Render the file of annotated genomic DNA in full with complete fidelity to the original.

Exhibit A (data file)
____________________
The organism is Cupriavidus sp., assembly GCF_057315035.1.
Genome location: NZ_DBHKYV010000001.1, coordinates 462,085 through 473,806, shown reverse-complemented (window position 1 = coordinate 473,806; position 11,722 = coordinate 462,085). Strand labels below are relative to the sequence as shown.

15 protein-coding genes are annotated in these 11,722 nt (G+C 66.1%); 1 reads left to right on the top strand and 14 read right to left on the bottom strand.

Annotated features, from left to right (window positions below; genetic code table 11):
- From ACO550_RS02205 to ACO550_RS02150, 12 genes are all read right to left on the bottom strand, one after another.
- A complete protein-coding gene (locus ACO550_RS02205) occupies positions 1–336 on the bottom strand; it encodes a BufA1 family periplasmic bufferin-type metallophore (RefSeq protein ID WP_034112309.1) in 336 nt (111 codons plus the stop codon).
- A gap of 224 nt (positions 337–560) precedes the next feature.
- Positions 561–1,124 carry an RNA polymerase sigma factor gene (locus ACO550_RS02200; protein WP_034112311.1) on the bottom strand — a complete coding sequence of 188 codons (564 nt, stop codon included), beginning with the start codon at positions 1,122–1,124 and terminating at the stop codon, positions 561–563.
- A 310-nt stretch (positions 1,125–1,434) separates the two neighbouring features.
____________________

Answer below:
The organism is Cupriavidus sp., assembly GCF_057315035.1.
Genome location: NZ_DBHKYV010000001.1, coordinates 462,085 through 473,806, shown reverse-complemented (window position 1 = coordinate 473,806; position 11,722 = coordinate 462,085). Strand labels below are relative to the sequence as shown.

15 protein-coding genes are annotated in these 11,722 nt (G+C 66.1%); 1 reads left to right on the top strand and 14 read right to left on the bottom strand.

Annotated features, from left to right (window positions below; genetic code table 11):
- From ACO550_RS02205 to ACO550_RS02150, 12 genes are all read right to left on the bottom strand, one after another.
- A complete protein-coding gene (locus ACO550_RS02205) occupies positions 1–336 on the bottom strand; it encodes a BufA1 family periplasmic bufferin-type metallophore (RefSeq protein ID WP_034112309.1) in 336 nt (111 codons plus the stop codon).
- A gap of 224 nt (positions 337–560) precedes the next feature.
- Positions 561–1,124 carry an RNA polymerase sigma factor gene (locus ACO550_RS02200; protein WP_034112311.1) on the bottom strand — a complete coding sequence of 188 codons (564 nt, stop codon included), beginning with the start codon at positions 1,122–1,124 and terminating at the stop codon, positions 561–563.
- A 310-nt stretch (positions 1,125–1,434) separates the two neighbouring features.